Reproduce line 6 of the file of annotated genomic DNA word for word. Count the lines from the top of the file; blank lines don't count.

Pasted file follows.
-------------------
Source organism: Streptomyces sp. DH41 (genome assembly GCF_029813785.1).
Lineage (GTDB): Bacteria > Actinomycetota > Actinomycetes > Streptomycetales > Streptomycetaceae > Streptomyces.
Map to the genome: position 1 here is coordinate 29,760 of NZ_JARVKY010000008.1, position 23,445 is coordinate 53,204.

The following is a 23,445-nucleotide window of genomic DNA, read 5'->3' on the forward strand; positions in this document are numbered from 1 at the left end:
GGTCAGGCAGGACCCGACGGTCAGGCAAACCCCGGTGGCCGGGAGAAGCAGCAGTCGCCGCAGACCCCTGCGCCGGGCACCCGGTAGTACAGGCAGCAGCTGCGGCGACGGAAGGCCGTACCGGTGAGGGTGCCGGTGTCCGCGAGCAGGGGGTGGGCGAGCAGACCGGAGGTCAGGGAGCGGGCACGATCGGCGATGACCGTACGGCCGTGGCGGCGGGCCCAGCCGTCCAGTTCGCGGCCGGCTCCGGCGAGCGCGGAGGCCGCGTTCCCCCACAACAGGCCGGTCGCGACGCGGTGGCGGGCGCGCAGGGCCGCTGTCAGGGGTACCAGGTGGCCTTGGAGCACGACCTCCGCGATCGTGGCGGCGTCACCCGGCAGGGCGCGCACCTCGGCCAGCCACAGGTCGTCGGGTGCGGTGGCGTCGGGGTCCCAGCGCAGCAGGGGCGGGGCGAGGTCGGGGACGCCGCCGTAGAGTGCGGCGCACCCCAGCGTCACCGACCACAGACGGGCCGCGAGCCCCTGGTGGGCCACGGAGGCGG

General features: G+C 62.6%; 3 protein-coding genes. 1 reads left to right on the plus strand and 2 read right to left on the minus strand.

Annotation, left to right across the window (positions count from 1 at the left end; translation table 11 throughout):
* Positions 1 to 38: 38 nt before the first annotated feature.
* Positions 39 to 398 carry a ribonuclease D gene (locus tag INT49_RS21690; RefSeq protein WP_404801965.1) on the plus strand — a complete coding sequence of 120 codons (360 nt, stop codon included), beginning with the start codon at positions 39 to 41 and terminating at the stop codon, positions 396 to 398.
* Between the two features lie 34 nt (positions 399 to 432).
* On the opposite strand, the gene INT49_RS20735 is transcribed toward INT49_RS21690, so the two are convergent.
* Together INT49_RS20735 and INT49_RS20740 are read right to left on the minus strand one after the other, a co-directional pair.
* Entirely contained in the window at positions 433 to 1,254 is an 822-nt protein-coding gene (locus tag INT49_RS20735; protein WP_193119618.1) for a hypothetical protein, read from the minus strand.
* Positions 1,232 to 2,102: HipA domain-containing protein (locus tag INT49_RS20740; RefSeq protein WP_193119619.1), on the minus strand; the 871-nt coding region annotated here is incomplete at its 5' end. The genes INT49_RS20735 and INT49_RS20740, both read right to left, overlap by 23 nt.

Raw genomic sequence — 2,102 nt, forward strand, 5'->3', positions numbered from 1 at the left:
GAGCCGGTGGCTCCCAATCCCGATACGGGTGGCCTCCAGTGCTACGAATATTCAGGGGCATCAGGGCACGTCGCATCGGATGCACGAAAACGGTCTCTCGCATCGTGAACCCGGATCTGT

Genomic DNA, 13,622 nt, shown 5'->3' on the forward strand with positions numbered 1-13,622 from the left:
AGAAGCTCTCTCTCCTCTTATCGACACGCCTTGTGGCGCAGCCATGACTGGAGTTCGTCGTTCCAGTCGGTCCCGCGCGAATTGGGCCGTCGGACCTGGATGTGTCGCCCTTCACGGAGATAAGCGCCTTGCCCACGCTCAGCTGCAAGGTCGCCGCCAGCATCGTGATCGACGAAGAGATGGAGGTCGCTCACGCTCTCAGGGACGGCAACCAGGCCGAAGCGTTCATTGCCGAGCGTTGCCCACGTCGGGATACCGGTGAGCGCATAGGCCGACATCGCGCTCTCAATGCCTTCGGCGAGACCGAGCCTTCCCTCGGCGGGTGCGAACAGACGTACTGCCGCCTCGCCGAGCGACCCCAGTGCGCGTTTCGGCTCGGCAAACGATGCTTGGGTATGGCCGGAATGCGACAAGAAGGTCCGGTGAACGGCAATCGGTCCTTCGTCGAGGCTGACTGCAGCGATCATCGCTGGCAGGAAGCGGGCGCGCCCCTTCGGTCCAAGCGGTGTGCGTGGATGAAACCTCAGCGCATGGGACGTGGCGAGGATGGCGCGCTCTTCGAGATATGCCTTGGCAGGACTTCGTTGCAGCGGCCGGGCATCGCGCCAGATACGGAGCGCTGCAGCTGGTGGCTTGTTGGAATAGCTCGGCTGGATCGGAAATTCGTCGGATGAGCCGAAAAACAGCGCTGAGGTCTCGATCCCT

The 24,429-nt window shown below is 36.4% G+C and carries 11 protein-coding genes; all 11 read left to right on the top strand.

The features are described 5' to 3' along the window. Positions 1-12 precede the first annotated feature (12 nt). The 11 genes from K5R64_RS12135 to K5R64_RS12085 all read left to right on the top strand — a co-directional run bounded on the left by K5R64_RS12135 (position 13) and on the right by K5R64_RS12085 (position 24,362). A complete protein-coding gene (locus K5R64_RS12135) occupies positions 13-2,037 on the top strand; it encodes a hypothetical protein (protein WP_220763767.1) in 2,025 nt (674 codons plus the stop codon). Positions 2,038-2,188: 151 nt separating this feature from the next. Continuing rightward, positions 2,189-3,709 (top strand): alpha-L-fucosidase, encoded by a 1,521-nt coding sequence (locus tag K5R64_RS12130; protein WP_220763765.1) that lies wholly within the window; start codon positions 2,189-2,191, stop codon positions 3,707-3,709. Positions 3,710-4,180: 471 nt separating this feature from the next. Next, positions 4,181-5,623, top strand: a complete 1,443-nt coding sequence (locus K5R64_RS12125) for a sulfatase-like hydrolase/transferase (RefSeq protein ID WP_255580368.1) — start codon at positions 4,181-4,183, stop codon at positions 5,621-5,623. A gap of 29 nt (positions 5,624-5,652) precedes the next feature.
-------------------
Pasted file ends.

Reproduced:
General features: G+C 62.6%; 3 protein-coding genes. 1 reads left to right on the plus strand and 2 read right to left on the minus strand.